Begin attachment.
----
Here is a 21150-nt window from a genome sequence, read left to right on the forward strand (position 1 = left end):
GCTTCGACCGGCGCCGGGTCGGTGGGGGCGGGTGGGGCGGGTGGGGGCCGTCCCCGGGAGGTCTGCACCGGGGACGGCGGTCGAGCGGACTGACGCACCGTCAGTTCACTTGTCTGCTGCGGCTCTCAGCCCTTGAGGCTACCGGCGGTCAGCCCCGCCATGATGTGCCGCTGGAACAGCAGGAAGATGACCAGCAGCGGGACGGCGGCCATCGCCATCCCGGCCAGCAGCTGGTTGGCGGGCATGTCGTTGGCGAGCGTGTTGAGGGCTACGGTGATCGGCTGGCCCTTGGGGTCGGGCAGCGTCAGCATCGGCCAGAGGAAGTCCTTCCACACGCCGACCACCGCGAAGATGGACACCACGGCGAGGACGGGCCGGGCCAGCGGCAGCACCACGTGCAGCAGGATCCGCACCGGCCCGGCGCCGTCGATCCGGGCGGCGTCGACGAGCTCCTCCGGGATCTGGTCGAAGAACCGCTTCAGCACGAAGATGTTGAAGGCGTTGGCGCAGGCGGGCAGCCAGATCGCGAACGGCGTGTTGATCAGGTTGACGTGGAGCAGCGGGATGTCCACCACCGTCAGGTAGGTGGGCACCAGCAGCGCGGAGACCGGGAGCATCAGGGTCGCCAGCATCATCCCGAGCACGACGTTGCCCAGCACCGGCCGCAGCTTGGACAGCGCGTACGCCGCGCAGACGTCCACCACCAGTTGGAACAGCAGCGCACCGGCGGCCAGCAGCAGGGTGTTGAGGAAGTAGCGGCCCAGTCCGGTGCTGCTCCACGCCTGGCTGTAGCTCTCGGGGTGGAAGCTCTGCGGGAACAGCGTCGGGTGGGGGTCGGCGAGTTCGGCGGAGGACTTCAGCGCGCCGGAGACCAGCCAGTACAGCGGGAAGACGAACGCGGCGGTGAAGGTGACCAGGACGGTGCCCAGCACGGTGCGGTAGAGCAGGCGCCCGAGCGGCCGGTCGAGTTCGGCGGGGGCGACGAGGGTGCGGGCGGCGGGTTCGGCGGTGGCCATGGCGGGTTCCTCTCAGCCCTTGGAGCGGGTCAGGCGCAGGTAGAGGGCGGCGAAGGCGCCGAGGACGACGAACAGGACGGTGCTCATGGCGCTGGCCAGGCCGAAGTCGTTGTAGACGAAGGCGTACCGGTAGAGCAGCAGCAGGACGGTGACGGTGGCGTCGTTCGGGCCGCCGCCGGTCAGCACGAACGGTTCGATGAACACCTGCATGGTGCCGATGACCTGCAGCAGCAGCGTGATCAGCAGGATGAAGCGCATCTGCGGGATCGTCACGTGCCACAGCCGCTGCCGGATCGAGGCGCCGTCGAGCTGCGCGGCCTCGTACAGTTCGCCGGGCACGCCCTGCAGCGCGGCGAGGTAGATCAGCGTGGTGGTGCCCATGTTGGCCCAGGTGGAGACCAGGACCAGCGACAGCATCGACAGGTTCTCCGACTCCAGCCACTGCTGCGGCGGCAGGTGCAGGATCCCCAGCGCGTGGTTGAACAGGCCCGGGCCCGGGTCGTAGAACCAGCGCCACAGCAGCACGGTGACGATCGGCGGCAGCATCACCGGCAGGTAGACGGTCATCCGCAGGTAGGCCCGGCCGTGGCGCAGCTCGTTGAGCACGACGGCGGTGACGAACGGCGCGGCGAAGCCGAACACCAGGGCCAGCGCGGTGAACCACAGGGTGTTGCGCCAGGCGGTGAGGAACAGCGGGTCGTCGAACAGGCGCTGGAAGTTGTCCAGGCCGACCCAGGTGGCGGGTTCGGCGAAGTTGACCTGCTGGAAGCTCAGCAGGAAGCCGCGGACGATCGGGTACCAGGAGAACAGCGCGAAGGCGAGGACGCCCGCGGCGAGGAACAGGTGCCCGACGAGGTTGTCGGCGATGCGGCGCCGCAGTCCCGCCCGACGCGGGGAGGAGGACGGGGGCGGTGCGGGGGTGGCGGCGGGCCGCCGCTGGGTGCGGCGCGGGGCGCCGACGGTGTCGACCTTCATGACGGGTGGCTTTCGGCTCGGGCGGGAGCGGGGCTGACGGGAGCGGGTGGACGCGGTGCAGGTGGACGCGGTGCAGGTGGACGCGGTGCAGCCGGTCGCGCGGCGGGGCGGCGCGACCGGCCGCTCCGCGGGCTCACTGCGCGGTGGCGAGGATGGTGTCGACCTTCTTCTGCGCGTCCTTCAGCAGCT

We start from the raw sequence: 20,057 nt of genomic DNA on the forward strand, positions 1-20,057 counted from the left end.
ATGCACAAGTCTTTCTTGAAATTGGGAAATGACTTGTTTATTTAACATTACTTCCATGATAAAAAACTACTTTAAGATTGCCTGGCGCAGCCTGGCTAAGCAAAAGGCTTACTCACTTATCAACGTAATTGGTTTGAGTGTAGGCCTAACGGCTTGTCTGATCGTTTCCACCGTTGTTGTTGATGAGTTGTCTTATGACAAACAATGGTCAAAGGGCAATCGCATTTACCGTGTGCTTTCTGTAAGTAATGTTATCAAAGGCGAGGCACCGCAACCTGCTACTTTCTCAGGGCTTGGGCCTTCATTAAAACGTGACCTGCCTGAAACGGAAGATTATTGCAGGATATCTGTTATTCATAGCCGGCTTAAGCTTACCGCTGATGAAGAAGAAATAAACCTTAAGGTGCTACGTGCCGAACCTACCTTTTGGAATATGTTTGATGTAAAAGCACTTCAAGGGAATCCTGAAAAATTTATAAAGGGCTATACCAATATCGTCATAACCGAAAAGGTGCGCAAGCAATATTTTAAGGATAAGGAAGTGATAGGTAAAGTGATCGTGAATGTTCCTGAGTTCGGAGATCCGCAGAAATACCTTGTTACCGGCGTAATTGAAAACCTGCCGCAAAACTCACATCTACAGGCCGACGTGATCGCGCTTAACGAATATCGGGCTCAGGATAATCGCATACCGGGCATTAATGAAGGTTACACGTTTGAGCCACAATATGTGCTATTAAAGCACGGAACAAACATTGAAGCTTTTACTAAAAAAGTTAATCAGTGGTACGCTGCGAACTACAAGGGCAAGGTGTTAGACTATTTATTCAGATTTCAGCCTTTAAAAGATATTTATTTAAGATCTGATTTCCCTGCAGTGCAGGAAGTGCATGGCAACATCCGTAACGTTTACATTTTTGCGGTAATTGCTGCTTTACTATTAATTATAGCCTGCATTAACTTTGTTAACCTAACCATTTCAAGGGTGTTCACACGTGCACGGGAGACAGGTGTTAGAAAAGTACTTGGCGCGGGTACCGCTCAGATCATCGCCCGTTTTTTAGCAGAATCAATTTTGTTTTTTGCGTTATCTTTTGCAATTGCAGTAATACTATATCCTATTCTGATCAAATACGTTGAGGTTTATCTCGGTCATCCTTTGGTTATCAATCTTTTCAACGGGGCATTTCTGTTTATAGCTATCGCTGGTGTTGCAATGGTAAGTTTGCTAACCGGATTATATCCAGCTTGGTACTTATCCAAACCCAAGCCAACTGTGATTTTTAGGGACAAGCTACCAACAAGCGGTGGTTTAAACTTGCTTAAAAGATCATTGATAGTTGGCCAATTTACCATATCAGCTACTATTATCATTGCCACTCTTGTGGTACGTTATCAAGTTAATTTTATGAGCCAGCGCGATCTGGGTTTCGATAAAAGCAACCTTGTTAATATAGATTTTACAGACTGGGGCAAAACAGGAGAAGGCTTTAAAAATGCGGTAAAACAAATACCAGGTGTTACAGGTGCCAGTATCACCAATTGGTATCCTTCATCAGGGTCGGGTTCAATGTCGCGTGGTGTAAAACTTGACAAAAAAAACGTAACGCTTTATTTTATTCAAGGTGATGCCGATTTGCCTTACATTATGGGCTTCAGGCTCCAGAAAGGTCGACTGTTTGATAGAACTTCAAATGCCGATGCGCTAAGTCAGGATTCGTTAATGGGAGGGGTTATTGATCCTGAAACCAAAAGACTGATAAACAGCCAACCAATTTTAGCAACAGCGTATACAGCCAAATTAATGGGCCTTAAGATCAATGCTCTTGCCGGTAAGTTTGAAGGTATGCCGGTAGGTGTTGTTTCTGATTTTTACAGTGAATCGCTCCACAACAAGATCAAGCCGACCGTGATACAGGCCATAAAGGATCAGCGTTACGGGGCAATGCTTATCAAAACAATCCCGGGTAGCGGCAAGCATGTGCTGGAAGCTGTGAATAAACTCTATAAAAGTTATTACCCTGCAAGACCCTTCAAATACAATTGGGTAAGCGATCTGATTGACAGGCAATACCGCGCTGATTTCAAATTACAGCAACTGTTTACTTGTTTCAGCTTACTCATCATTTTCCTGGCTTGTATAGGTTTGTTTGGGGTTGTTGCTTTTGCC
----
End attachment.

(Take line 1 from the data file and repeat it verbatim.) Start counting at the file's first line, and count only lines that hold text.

Here is a 21150-nt window from a genome sequence, read left to right on the forward strand (position 1 = left end):